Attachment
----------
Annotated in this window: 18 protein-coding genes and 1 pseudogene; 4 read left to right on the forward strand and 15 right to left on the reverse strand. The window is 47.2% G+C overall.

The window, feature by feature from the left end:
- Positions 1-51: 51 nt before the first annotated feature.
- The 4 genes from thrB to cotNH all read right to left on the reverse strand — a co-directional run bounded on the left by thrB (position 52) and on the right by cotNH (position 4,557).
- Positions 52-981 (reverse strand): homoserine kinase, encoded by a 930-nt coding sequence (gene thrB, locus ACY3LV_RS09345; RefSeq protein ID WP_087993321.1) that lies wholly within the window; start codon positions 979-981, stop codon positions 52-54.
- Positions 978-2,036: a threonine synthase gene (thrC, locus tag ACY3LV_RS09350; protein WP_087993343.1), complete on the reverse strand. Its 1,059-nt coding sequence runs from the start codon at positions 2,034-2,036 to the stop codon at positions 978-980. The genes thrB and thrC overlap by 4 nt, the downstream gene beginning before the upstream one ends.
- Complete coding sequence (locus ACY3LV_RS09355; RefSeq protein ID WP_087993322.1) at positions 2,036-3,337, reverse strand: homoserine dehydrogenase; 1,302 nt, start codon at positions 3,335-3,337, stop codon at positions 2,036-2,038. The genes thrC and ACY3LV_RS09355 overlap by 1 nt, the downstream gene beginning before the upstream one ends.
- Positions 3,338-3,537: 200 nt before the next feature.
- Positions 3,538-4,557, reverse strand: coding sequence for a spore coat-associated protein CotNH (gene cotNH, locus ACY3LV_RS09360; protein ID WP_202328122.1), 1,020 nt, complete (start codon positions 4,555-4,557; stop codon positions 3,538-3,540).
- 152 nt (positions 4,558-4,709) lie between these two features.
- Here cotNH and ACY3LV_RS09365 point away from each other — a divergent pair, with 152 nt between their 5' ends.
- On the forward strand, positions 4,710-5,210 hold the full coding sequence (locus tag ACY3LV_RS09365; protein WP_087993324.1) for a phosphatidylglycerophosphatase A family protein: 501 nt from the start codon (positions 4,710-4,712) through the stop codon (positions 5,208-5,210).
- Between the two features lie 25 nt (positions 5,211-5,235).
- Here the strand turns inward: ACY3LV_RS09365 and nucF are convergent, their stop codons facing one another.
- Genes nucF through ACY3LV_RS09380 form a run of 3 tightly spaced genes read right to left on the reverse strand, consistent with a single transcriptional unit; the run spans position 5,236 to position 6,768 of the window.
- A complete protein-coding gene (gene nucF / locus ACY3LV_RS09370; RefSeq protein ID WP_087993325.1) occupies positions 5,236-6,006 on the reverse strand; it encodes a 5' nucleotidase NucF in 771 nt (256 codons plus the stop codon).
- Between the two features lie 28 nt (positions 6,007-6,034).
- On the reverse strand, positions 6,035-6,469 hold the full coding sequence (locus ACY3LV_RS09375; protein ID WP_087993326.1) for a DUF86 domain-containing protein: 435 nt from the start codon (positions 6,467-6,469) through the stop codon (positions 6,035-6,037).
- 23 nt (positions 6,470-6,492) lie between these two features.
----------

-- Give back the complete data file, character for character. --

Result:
Annotated in this window: 18 protein-coding genes and 1 pseudogene; 4 read left to right on the forward strand and 15 right to left on the reverse strand. The window is 47.2% G+C overall.

The window, feature by feature from the left end:
- Positions 1-51: 51 nt before the first annotated feature.
- The 4 genes from thrB to cotNH all read right to left on the reverse strand — a co-directional run bounded on the left by thrB (position 52) and on the right by cotNH (position 4,557).
- Positions 52-981 (reverse strand): homoserine kinase, encoded by a 930-nt coding sequence (gene thrB, locus ACY3LV_RS09345; RefSeq protein ID WP_087993321.1) that lies wholly within the window; start codon positions 979-981, stop codon positions 52-54.
- Positions 978-2,036: a threonine synthase gene (thrC, locus tag ACY3LV_RS09350; protein WP_087993343.1), complete on the reverse strand. Its 1,059-nt coding sequence runs from the start codon at positions 2,034-2,036 to the stop codon at positions 978-980. The genes thrB and thrC overlap by 4 nt, the downstream gene beginning before the upstream one ends.
- Complete coding sequence (locus ACY3LV_RS09355; RefSeq protein ID WP_087993322.1) at positions 2,036-3,337, reverse strand: homoserine dehydrogenase; 1,302 nt, start codon at positions 3,335-3,337, stop codon at positions 2,036-2,038. The genes thrC and ACY3LV_RS09355 overlap by 1 nt, the downstream gene beginning before the upstream one ends.
- Positions 3,338-3,537: 200 nt before the next feature.
- Positions 3,538-4,557, reverse strand: coding sequence for a spore coat-associated protein CotNH (gene cotNH, locus ACY3LV_RS09360; protein ID WP_202328122.1), 1,020 nt, complete (start codon positions 4,555-4,557; stop codon positions 3,538-3,540).
- 152 nt (positions 4,558-4,709) lie between these two features.
- Here cotNH and ACY3LV_RS09365 point away from each other — a divergent pair, with 152 nt between their 5' ends.
- On the forward strand, positions 4,710-5,210 hold the full coding sequence (locus tag ACY3LV_RS09365; protein WP_087993324.1) for a phosphatidylglycerophosphatase A family protein: 501 nt from the start codon (positions 4,710-4,712) through the stop codon (positions 5,208-5,210).
- Between the two features lie 25 nt (positions 5,211-5,235).
- Here the strand turns inward: ACY3LV_RS09365 and nucF are convergent, their stop codons facing one another.
- Genes nucF through ACY3LV_RS09380 form a run of 3 tightly spaced genes read right to left on the reverse strand, consistent with a single transcriptional unit; the run spans position 5,236 to position 6,768 of the window.
- A complete protein-coding gene (gene nucF / locus ACY3LV_RS09370; RefSeq protein ID WP_087993325.1) occupies positions 5,236-6,006 on the reverse strand; it encodes a 5' nucleotidase NucF in 771 nt (256 codons plus the stop codon).
- Between the two features lie 28 nt (positions 6,007-6,034).
- On the reverse strand, positions 6,035-6,469 hold the full coding sequence (locus ACY3LV_RS09375; protein ID WP_087993326.1) for a DUF86 domain-containing protein: 435 nt from the start codon (positions 6,467-6,469) through the stop codon (positions 6,035-6,037).
- 23 nt (positions 6,470-6,492) lie between these two features.